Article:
The controversy revolves around certain breeds that don’t usually carry a gene that would cause this kind of coloring.
Before we go deeper into this topic, I want to clarify what I mean when I say “Pitbull”.
As you may know, the Pitbull in itself is not a breed but rather a term that covers several dog breeds including the American Staffordshire Terrier, Staffordshire Bullterrier, “American Bully” (mixed breed), and yes, the American Pit Bull Terrier.
The real American Pit Bull Terrier is a separate breed but still not recognized by either the AKC or FCI.
However, I will use the short term “Pitbull” to refer to this breed in today’s blog post.
In fact, most breeds are born with bright blue eyes that slowly darken as they age.
Color, like everything, is determined by the genetic makeup and developed by the amount of melanin production in your dog.
Melanin is a natural skin pigment that determines how light or dark your skin, hair and eyes are.
In dogs, this low production of melanin can cause a white coat, blue eyes or a pink nose.
My Rottweiler, for example, has so much melanin in her fur that blue eyes would be nearly impossible.
How Long Do Pitbull Puppy Eyes Stay Blue?
You may get a first glimpse at your Pitbull’s adult eye color around the age of 4 months.
Their puppy coat will be replaced by a much thicker and darker adult coat when they are 6 months old.
Blue-eyed Pitbull puppies are not rare and their eye color will most likely change over time.
So don’t choose the one bright-eyed Pitbull in the litter just because of his appearance.
Even if a breeder sells them as “rarity” for a premium, the color will almost certainly vanish (if it’s a purebred, more on that below).
That being said, while blue eyes are not particularly rare for Pitbull puppies, not every pup has blue eyes.
Check out my Cane Corso colors article for more information on how breeders try to falsely label colors.
Breeding for a specific color or coat type should always be a red flag when choosing a responsible breeder.
When specific looks are the primary breeding factor, other traits like temperament or health are disregarded.
You might find that the prettiest dog in a litter will have lots of health issues behind the facade.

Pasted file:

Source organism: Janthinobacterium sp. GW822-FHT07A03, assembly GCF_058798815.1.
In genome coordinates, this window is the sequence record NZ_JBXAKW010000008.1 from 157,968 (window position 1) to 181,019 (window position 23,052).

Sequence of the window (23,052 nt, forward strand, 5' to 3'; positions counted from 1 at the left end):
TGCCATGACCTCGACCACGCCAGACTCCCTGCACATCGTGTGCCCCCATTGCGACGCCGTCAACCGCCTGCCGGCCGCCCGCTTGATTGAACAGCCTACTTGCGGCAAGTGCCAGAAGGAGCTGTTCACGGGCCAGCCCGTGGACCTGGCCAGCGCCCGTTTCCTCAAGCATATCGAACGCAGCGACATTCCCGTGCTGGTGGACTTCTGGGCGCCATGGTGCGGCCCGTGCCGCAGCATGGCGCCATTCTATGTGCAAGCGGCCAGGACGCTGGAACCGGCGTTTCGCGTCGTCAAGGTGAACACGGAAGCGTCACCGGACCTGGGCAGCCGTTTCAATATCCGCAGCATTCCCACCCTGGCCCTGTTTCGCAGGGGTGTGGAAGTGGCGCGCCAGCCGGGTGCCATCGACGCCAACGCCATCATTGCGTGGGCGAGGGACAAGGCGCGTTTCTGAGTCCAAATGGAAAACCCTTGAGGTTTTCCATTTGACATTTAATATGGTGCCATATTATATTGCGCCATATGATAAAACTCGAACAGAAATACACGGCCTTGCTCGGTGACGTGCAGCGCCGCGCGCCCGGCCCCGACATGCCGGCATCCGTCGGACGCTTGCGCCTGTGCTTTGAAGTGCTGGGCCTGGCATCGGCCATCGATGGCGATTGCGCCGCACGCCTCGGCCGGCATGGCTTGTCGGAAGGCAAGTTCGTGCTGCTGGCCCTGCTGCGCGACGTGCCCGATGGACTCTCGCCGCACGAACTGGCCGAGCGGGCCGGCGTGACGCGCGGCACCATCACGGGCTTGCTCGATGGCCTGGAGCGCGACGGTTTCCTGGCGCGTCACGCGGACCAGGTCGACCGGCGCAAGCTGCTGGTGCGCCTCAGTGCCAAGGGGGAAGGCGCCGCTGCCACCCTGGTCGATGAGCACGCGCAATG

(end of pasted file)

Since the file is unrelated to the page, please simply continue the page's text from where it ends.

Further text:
Always make sure that the parents have health certificates and the right behavioral traits you are looking for.
Check out my article on questions to ask your breeder to avoid falling prey to these “breeders”.
Inbreeding in dogs is another huge issue and will be used to pass a certain appearance on to future generations.
As you might imagine, inbreeding comes with the worst health concerns and should never be encouraged.
Merle describes a beautiful coat color pattern that can create odd-colored eyes. It’s commonly seen in these breeds:
The merle gene sadly comes with many health issues like deafness and blindness.
Double merles (MM) are extremely prone to these genetic diseases and therefore merles should never be bred together.
Heterozygous merles (Mm) are way healthier and resemble the merle pattern best.
A Pit Bull with a merle coat pattern is excluded from the APBT breed standard and might not be purebred because the gene must have somehow found its way into the bloodline.
Tyrosinase is an enzyme that controls the production of melanin.
Albino dogs are “tyrosinase-negative” meaning that their body is incapable of producing melanin.
Therefore, these dogs will be born with a unique white coat, blue eyes and a pink nose.
Albinism in dogs is an extremely rare mutation and both parents need to carry the recessive gene.
Be very cautious when a breeder is trying to sell you a rare white pitbull.
Albinism comes with many health issues, including deafness or skin cancer.
Due to their pale coat, they must be protected from direct sunlight at all times using either bodysuits or sunscreen.
White patches around the eyes or nose can occur due to a lack of pigmentation.
Pit Bulls or any other breed with dominant white coats can develop light eyes or a pinkish nose.
Do Blue Eyed Dogs Go Blind?
Dogs with blue eyes are not necessarily doomed to develop any vision-related issues.
It largely depends on the specific reason your dog might have this eye color.
Pit Bulls are not among the breeds that carry this breed-specific gene, meaning that they probably will develop health problems later on.
You should stay away from the merle gene and albinism.
If you find a responsible breeder that has legitimate puppies with blue eyes, there is probably nothing you need to worry about as the color will start transforming at the age of 4 months.
How much is a GREY pitbull with blue eyes?
What kind of pit bulls have blue eyes?
The Grey APBT, also known as the American Grey Pitbull and American Pitbull Terrier Grey, is the most notorious Pitbull breed.
Is it common for pitbulls to have blue eyes?